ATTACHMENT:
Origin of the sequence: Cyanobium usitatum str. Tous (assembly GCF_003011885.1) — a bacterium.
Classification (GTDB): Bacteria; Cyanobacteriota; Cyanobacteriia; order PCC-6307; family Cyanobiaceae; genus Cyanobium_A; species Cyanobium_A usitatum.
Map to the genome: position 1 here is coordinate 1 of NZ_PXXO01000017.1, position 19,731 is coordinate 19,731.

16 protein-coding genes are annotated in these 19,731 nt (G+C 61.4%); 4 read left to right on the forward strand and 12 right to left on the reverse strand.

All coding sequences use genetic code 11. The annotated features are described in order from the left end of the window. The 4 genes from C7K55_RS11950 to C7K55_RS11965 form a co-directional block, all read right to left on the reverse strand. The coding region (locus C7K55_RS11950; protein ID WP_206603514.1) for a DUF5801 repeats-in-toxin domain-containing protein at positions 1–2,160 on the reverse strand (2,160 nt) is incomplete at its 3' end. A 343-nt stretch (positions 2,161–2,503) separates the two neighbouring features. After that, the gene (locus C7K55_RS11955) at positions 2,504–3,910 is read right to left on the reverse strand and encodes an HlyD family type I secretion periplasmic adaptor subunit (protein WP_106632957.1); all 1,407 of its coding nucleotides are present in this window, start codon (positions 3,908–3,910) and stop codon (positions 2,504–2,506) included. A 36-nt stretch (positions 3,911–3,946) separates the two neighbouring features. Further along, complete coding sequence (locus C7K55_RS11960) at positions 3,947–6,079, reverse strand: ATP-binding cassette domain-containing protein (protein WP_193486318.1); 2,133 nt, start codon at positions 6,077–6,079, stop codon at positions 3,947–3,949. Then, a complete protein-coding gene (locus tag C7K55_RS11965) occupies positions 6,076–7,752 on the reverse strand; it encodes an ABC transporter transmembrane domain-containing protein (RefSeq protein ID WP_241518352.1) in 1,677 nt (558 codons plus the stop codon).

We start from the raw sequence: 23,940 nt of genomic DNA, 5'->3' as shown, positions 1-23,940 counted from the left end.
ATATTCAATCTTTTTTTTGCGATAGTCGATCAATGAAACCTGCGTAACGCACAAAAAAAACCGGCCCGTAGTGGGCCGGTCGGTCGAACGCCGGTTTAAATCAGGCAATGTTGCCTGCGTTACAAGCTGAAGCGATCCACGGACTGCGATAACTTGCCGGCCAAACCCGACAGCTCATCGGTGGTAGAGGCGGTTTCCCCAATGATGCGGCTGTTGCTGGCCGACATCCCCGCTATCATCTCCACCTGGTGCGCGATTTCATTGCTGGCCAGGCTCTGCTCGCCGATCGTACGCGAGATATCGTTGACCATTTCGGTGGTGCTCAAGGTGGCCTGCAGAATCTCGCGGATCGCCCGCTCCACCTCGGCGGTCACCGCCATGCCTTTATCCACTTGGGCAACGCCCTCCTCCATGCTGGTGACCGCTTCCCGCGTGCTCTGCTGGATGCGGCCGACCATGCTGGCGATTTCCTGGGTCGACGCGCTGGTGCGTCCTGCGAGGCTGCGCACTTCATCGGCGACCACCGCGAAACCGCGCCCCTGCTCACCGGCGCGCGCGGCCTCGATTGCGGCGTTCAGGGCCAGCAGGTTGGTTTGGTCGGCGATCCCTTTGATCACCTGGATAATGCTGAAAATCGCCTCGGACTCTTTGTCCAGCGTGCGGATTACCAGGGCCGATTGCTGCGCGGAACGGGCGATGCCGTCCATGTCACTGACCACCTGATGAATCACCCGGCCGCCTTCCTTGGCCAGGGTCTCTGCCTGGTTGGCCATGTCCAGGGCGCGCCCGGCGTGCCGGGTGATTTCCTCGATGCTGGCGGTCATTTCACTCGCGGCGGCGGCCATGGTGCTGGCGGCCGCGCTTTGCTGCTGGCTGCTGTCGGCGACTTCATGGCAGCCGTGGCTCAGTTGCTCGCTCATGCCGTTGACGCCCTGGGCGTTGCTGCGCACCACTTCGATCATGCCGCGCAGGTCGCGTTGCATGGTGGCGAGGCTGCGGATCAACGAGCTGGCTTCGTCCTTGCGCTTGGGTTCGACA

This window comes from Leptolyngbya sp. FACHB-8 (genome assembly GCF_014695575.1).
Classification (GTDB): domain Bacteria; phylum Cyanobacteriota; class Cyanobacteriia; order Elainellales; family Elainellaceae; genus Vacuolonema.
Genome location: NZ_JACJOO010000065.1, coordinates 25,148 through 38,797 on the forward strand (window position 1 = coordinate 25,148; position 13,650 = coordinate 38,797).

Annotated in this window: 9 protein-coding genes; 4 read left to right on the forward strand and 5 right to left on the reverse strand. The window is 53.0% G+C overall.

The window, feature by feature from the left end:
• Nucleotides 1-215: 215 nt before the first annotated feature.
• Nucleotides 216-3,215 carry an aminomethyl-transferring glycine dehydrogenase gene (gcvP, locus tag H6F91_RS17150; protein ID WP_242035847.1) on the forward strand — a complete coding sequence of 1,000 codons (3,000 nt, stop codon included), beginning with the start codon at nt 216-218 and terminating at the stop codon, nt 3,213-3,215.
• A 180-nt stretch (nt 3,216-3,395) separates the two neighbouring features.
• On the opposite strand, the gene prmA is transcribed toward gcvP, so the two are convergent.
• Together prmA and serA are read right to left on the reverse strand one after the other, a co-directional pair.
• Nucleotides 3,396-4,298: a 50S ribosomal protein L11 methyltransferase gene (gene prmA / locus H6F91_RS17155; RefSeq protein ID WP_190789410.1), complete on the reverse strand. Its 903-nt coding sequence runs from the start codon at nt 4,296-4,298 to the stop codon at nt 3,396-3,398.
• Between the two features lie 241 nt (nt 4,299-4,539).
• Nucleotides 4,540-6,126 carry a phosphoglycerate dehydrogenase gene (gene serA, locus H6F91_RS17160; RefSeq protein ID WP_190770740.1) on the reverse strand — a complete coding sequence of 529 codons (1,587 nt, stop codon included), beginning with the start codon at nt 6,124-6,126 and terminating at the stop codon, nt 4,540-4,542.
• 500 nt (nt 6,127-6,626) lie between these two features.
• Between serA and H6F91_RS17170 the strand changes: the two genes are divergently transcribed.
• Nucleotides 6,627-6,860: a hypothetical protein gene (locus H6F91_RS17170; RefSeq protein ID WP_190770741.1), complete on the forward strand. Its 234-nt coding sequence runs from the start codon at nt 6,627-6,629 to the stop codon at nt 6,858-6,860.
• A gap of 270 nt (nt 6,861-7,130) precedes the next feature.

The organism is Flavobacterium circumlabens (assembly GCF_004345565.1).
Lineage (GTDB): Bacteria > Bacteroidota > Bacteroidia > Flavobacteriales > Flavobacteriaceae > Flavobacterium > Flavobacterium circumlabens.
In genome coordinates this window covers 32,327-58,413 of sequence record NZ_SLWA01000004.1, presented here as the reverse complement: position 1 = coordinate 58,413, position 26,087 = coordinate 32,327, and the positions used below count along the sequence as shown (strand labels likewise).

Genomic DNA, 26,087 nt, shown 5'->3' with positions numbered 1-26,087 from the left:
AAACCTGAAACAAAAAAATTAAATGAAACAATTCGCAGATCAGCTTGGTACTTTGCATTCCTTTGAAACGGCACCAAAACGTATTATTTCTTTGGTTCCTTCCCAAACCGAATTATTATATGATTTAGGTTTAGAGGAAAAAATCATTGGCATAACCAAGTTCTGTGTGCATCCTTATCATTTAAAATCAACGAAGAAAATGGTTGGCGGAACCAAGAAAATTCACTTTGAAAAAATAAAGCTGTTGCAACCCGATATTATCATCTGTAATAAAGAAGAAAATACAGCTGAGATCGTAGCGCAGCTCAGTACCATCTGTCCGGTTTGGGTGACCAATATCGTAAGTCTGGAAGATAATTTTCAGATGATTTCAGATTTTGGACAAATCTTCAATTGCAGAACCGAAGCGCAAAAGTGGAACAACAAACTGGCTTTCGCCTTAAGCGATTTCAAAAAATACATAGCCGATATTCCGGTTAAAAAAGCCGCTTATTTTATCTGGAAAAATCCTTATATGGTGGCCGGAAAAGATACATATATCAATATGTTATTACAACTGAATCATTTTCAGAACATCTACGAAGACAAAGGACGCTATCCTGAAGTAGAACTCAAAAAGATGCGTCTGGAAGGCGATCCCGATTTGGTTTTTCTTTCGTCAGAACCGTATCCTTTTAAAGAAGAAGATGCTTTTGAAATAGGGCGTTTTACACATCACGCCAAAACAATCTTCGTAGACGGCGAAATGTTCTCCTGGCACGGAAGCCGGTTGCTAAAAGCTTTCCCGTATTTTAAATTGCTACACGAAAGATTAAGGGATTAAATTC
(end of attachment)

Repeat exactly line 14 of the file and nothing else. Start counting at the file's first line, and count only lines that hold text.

• Nucleotides 216-3,215 carry an aminomethyl-transferring glycine dehydrogenase gene (gcvP, locus tag H6F91_RS17150; protein ID WP_242035847.1) on the forward strand — a complete coding sequence of 1,000 codons (3,000 nt, stop codon included), beginning with the start codon at nt 216-218 and terminating at the stop codon, nt 3,213-3,215.